Right now, if your little outpost, that little lattice link is being flipped, it prevents you from flipping new capture points on the base you want to be working on. This shouldn’t be the case, not for the little pit stops.

The resource gain for flipping an area and individual outpost is shared, because organized outfits are already sending their force on to the next base before the first is even finished capping. Sharing experience and resources through the zone helps remove the penalty that they normally incur due to not sitting around waiting for the base to flip.

At the same time, it mitigates the penalty on the individual player, who steps outside of the capture zone, or decided to spawn at that far away Sunderer at the wrong time, or that ESF that’s trying to chase enemy fighters off.

Big territories, remember?

Outposts will also serve as staging grounds for not only your foothold into an enemy territory, but as a way for defenders to outflank attackers who neglect to retake an outpost. On top of that, many outposts should offer some additional firepower against the main facility.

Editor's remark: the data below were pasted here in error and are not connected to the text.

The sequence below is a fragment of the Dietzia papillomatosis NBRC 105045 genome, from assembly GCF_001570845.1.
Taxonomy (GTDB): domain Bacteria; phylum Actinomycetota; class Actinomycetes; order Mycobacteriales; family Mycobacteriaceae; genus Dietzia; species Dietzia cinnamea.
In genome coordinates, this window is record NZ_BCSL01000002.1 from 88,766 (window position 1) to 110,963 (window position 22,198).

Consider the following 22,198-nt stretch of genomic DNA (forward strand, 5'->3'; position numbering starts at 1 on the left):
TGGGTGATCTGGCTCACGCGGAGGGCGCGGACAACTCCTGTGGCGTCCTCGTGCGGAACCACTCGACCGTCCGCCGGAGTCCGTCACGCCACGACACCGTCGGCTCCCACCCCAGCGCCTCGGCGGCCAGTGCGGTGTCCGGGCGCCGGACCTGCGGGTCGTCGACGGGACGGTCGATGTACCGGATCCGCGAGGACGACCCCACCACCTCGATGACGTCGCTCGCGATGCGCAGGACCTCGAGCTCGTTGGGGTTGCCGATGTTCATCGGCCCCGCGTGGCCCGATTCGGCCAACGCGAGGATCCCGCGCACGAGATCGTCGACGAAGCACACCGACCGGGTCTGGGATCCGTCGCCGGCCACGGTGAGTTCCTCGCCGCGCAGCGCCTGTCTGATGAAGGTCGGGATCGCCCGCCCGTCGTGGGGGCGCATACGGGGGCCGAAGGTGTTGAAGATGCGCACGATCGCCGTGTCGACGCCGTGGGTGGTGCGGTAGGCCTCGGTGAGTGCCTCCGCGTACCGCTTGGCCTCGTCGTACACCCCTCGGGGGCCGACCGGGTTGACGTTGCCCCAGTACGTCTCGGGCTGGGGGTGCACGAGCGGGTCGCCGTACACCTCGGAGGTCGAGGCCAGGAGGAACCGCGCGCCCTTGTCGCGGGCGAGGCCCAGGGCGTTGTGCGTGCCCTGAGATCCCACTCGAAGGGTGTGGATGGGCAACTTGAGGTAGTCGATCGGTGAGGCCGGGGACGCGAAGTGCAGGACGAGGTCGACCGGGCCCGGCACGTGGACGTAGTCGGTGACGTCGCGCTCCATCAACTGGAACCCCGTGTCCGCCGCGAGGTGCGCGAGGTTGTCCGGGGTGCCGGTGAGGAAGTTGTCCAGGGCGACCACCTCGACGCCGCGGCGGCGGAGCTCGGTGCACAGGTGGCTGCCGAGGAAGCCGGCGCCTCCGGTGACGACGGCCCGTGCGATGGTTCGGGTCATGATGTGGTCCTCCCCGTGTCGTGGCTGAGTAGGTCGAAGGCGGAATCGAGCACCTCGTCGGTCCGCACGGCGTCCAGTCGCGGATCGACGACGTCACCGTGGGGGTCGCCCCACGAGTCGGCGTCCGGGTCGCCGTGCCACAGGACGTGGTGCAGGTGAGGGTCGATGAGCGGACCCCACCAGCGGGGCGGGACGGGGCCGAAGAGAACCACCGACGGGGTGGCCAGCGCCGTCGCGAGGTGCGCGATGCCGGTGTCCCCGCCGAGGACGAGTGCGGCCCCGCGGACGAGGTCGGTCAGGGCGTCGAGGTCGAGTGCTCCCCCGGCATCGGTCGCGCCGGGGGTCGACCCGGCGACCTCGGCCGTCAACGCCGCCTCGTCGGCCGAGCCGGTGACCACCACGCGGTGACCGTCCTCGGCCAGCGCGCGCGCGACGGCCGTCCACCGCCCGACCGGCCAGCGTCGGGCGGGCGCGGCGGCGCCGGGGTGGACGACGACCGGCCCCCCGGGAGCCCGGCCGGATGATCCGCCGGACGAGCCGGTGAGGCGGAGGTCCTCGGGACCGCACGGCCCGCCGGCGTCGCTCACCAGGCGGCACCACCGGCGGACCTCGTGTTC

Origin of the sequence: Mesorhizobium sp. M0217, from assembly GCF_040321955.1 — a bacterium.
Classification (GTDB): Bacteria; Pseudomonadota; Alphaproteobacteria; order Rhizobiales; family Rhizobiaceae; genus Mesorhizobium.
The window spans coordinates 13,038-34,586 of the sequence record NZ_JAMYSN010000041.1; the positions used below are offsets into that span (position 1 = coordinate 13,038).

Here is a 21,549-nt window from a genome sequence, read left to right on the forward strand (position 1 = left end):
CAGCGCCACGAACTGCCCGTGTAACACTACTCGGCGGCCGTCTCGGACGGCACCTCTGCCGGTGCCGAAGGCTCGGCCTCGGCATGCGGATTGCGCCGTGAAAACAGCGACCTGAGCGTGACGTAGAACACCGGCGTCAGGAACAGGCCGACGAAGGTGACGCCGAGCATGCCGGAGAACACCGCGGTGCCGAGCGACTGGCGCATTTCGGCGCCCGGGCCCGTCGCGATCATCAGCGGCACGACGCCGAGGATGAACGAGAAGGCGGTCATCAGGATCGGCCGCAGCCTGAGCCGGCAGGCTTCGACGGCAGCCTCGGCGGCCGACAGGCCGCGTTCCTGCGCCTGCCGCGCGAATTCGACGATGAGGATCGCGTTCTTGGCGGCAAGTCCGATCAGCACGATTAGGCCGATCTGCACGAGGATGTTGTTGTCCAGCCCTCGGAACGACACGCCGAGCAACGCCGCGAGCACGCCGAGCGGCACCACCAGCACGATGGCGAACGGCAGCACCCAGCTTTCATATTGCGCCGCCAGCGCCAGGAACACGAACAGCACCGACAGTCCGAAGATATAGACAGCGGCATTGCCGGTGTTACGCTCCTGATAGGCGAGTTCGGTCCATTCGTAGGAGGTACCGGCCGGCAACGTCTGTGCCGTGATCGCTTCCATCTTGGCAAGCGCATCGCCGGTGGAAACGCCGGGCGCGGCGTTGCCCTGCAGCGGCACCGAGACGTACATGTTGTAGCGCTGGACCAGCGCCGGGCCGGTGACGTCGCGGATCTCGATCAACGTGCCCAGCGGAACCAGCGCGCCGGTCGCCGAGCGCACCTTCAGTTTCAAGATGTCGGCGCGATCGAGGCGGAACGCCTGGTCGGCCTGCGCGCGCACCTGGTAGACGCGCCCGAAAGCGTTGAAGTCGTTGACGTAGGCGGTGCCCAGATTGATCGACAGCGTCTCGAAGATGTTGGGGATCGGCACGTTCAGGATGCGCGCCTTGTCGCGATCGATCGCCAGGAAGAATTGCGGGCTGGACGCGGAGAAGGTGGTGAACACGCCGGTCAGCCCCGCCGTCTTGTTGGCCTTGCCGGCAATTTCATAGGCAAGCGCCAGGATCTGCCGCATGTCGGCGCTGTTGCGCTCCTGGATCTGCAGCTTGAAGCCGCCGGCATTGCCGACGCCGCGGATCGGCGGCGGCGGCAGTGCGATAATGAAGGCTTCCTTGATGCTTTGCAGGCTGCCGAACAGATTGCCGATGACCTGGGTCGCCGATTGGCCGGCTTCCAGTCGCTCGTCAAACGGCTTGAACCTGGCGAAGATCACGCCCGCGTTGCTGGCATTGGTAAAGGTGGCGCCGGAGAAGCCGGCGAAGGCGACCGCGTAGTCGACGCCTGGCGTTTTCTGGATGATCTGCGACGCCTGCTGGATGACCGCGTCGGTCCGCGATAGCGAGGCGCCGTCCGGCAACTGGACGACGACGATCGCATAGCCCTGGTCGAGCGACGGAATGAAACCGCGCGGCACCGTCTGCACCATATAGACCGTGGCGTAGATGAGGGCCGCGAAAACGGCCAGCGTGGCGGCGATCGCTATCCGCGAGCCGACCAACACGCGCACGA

TI Alloys versus the Crown is the best example of this that I can think of. And really, that relationship acts exactly how I’d like to see things in the future, but without the lattice link. Crown is your big, major base, it should be the all-encompassing territory… but TI Alloys is your staging point. Not only that, you can use the turret outside to help you drop the defenses of Crown itself.

At the same time, Ceres Hydrophonics should be an outpost as well. I know I’m not the only person who misses charging up that hill from Ceres to TI Alloys. Re-enabling this sort of relationship by removing the lattice link requirement can create additional dynamics between attackers and defenders.